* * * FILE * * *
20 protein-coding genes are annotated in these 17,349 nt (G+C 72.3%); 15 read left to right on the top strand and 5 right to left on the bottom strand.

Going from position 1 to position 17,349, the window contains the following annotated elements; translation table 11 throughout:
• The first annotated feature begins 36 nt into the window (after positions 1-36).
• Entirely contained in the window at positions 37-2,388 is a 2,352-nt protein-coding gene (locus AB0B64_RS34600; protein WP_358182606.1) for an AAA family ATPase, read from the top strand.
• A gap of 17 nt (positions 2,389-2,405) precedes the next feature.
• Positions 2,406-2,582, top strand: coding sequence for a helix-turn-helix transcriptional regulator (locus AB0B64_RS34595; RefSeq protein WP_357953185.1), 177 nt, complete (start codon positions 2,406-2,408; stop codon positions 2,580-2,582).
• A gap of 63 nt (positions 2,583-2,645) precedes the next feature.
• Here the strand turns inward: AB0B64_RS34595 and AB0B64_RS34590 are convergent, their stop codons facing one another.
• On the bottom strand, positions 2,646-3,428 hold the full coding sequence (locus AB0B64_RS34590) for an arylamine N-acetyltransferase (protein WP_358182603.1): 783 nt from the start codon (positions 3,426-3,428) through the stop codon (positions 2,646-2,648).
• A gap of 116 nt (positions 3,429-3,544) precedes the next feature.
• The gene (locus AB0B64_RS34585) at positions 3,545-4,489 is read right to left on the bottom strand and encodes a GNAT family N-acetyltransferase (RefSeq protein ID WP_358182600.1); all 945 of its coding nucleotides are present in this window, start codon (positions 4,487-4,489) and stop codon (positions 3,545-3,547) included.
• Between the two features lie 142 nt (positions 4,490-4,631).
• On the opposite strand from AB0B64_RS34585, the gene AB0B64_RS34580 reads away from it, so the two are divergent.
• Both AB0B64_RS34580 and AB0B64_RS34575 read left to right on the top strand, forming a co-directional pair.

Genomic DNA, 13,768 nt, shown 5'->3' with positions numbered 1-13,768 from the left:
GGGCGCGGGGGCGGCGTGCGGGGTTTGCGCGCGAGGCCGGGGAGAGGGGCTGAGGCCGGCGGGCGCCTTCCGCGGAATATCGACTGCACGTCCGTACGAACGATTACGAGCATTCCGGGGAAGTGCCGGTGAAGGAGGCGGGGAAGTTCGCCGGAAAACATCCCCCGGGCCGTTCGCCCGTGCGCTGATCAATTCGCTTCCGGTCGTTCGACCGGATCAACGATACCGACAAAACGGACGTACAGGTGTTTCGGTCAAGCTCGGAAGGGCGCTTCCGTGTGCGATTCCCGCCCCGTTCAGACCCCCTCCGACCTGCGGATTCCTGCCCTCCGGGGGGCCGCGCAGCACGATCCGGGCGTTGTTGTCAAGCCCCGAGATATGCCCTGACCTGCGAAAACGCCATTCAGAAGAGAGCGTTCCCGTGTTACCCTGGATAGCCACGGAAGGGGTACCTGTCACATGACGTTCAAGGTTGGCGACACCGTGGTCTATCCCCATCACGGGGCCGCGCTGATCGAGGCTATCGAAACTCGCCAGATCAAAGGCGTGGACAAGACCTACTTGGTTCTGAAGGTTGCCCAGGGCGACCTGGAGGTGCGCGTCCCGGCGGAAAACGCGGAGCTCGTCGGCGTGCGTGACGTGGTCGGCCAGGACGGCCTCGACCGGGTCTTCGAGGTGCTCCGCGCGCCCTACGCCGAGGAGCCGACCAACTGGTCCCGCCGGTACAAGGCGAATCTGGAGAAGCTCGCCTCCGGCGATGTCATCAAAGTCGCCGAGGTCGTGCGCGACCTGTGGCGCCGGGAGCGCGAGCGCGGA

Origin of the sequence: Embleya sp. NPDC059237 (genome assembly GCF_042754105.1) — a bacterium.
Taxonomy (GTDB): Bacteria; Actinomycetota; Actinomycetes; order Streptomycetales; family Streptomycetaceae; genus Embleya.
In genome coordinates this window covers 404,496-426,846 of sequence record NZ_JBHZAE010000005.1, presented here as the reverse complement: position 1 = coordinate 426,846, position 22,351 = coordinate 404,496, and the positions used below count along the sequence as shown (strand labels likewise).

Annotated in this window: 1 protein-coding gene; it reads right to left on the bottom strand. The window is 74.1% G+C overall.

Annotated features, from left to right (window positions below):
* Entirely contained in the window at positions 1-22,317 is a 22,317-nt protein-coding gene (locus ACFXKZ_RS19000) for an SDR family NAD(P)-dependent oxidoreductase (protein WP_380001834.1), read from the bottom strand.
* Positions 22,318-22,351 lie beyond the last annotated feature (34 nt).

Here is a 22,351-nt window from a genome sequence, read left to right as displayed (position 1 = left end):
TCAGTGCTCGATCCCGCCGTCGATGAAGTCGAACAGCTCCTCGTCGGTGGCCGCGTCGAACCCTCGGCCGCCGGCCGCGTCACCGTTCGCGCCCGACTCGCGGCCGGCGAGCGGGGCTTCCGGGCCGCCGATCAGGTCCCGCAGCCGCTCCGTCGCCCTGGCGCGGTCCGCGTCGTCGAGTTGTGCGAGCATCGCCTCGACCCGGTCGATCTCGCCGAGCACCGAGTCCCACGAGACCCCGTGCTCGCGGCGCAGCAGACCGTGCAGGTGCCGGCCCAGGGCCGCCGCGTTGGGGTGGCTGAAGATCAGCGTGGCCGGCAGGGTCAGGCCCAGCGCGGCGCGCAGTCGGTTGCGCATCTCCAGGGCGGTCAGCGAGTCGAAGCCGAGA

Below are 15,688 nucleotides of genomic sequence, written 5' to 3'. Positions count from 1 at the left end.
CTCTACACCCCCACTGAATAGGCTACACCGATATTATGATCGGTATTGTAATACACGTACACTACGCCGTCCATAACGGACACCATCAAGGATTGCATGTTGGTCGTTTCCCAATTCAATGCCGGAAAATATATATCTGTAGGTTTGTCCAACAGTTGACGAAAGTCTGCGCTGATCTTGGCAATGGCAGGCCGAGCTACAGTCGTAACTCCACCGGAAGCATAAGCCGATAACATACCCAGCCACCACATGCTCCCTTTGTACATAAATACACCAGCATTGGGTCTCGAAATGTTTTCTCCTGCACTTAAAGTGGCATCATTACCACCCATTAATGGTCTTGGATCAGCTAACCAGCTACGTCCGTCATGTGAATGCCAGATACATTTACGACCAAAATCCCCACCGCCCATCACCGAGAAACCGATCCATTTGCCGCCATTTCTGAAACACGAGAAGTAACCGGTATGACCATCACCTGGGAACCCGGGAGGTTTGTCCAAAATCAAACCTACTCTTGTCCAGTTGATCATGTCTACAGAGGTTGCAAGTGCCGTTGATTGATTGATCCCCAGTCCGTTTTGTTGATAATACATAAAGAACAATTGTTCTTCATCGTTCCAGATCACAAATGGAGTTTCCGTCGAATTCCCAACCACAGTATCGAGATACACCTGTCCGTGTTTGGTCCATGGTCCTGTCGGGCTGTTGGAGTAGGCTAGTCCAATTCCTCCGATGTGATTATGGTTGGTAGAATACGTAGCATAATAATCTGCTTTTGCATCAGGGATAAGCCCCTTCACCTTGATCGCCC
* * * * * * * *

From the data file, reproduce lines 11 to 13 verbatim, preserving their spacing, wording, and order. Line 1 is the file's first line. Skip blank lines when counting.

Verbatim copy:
• The gene (locus AB0B64_RS34585) at positions 3,545-4,489 is read right to left on the bottom strand and encodes a GNAT family N-acetyltransferase (RefSeq protein ID WP_358182600.1); all 945 of its coding nucleotides are present in this window, start codon (positions 4,487-4,489) and stop codon (positions 3,545-3,547) included.
• Between the two features lie 142 nt (positions 4,490-4,631).
• On the opposite strand from AB0B64_RS34585, the gene AB0B64_RS34580 reads away from it, so the two are divergent.